Three Ways to Keep Kids Happy and Busy
Whether it’s because of a rainy Saturday or a snow day off from school, here are some some good activities for your children.
The frustration and a noticeable lack of productivity in an unfocussed child is not hard to spot. If you find yourself struggling trying to juggle your own errands and chores with some sort of playful or educational “distraction” for your children that have nowhere to go, here are three types of activities that can keep them busy while you go about your business.
If you’re like many parents, you’d prefer you kids be doing something more productive than just watching television or playing video games. Educational activities and toys can be just the ticket for keeping them busy and helping them learn important skills at the same time. For educational toys and tools, be sure you carefully read the age group an activity is recommended for before purchasing. Get an activity for kids younger than yours, and they’ll become bored very quickly. Get one that is too advanced, and they’ll likely be knocking on your office door with question after question. Remember that kids learn in more ways than just solving math problems, reading and writing. Building things from kits teaches them many skills from simple logic to patience to persistence. Shy away from those activities that look boring, as they also need to be fun for kids, not just educational.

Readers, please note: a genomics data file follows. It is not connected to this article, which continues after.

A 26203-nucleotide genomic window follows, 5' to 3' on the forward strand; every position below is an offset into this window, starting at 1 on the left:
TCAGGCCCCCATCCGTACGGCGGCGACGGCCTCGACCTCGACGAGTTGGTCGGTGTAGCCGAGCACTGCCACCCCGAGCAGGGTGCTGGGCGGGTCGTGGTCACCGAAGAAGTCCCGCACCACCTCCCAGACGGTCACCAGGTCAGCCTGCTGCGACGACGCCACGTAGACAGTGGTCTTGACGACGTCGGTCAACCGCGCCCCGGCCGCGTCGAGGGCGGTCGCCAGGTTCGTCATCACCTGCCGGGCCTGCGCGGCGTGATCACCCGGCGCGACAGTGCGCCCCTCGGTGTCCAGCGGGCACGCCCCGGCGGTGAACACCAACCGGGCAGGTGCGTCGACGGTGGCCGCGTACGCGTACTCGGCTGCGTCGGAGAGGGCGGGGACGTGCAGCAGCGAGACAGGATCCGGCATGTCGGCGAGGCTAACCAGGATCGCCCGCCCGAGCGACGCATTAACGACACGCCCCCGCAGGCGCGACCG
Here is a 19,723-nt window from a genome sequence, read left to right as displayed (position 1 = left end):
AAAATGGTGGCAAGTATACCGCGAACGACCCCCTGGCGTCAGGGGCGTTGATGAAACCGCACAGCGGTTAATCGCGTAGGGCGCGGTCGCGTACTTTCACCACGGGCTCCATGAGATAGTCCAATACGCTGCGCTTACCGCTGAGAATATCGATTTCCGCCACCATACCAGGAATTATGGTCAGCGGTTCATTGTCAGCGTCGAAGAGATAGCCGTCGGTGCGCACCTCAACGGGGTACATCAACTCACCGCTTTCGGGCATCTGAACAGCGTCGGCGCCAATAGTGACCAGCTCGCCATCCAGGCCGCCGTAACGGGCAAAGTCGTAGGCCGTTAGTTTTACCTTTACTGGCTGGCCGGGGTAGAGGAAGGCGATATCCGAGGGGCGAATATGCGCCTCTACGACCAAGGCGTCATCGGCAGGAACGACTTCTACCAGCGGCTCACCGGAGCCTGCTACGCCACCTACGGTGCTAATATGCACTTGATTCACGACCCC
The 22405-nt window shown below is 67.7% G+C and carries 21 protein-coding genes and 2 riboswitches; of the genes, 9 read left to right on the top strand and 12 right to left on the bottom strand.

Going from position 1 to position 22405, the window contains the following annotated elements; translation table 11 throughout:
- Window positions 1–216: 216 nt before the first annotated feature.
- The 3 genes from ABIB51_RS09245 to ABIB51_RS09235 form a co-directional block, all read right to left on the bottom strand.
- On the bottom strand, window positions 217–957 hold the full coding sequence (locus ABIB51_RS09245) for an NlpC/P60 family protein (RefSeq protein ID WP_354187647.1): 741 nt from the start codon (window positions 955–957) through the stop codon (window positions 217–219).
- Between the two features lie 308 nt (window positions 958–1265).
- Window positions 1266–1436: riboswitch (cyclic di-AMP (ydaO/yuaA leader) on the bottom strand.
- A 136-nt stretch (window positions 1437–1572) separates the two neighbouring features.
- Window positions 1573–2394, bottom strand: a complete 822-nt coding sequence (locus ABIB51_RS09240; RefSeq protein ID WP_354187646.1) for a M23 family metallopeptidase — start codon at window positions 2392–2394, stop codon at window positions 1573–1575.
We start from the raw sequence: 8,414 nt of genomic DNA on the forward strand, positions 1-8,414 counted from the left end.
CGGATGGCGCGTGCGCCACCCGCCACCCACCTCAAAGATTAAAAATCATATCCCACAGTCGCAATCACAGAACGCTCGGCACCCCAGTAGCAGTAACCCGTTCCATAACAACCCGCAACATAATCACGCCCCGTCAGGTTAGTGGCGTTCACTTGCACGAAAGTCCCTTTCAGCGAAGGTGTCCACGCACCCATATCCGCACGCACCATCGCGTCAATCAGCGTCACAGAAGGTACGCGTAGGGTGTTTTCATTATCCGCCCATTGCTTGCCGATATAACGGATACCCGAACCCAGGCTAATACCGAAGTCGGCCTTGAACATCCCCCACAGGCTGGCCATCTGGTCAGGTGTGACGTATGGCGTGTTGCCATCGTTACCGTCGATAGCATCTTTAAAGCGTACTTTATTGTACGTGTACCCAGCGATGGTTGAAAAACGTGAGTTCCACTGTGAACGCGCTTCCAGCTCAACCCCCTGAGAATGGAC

Kids of all ages love arts and crafts—especially if they have something cool to show for it at the end. In fact, making something is a pleasurable activity for all ages, and many arts and crafts kits are available commercially that will keep your children busier than just handing them a coloring book and a package of crayons. Consider letting your kids make crafts or decorations for elderly relatives who they might not have been able to visit recently. As with educational activities, match crafts to your kids’ age group or you’ll likely have more trouble than you would without the activity.
Puzzles have been popular with all ages for many years, and there’s little doubt that the right puzzle will keep your kids busy and content longer than the average conference call lasts. While age ranges on boxes are important, picking the right puzzle for your children is better based on the difficulty of the puzzle. In a nutshell, difficulty is based on the number of pieces, how large or small the pieces are, the thickness or material used in making the pieces and even how much past experience your child has at making puzzles. It’s good to pick a puzzle that the picture on the finished project will hold their interest, and if you get one that teaches them something in the process, that’s even better!